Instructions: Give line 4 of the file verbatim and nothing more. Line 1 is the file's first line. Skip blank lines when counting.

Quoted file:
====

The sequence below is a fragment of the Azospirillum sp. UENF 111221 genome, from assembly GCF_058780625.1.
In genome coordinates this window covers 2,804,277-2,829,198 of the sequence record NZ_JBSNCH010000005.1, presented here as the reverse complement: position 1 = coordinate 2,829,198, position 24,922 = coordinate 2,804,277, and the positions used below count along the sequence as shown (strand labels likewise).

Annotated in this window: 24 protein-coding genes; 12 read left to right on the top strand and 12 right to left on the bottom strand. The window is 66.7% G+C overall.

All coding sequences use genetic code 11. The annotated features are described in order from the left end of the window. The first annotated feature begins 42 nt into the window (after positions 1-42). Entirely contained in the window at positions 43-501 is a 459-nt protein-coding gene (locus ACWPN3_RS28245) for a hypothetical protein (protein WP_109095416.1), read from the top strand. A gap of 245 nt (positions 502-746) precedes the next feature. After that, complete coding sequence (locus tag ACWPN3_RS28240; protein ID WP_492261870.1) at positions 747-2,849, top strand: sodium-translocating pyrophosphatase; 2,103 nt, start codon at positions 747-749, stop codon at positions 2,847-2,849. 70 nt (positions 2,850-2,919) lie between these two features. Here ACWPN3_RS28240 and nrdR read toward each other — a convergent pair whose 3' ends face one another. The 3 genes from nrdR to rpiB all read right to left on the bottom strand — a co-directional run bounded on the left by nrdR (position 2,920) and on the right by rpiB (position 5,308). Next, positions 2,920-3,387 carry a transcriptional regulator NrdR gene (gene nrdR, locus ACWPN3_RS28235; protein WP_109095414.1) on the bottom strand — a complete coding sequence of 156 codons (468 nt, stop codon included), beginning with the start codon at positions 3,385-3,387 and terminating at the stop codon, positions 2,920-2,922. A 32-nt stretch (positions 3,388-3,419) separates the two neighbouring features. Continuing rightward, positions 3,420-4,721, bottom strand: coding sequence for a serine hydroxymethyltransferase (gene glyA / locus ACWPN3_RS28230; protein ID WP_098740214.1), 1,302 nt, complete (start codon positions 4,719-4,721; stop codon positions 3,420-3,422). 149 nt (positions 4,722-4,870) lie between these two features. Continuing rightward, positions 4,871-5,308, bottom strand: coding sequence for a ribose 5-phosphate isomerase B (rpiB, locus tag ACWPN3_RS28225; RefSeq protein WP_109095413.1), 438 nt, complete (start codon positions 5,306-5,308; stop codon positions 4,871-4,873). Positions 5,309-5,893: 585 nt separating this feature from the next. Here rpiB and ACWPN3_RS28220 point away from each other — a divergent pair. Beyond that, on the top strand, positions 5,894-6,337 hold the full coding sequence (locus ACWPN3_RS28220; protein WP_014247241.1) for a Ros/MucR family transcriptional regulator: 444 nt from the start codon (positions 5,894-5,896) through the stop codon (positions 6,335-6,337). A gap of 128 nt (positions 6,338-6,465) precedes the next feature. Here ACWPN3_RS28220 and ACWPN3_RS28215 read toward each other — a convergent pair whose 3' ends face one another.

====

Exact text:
All coding sequences use genetic code 11. The annotated features are described in order from the left end of the window. The first annotated feature begins 42 nt into the window (after positions 1-42). Entirely contained in the window at positions 43-501 is a 459-nt protein-coding gene (locus ACWPN3_RS28245) for a hypothetical protein (protein WP_109095416.1), read from the top strand. A gap of 245 nt (positions 502-746) precedes the next feature. After that, complete coding sequence (locus tag ACWPN3_RS28240; protein ID WP_492261870.1) at positions 747-2,849, top strand: sodium-translocating pyrophosphatase; 2,103 nt, start codon at positions 747-749, stop codon at positions 2,847-2,849. 70 nt (positions 2,850-2,919) lie between these two features. Here ACWPN3_RS28240 and nrdR read toward each other — a convergent pair whose 3' ends face one another. The 3 genes from nrdR to rpiB all read right to left on the bottom strand — a co-directional run bounded on the left by nrdR (position 2,920) and on the right by rpiB (position 5,308). Next, positions 2,920-3,387 carry a transcriptional regulator NrdR gene (gene nrdR, locus ACWPN3_RS28235; protein WP_109095414.1) on the bottom strand — a complete coding sequence of 156 codons (468 nt, stop codon included), beginning with the start codon at positions 3,385-3,387 and terminating at the stop codon, positions 2,920-2,922. A 32-nt stretch (positions 3,388-3,419) separates the two neighbouring features. Continuing rightward, positions 3,420-4,721, bottom strand: coding sequence for a serine hydroxymethyltransferase (gene glyA / locus ACWPN3_RS28230; protein ID WP_098740214.1), 1,302 nt, complete (start codon positions 4,719-4,721; stop codon positions 3,420-3,422). 149 nt (positions 4,722-4,870) lie between these two features. Continuing rightward, positions 4,871-5,308, bottom strand: coding sequence for a ribose 5-phosphate isomerase B (rpiB, locus tag ACWPN3_RS28225; RefSeq protein WP_109095413.1), 438 nt, complete (start codon positions 5,306-5,308; stop codon positions 4,871-4,873). Positions 5,309-5,893: 585 nt separating this feature from the next. Here rpiB and ACWPN3_RS28220 point away from each other — a divergent pair. Beyond that, on the top strand, positions 5,894-6,337 hold the full coding sequence (locus ACWPN3_RS28220; protein WP_014247241.1) for a Ros/MucR family transcriptional regulator: 444 nt from the start codon (positions 5,894-5,896) through the stop codon (positions 6,335-6,337). A gap of 128 nt (positions 6,338-6,465) precedes the next feature. Here ACWPN3_RS28220 and ACWPN3_RS28215 read toward each other — a convergent pair whose 3' ends face one another.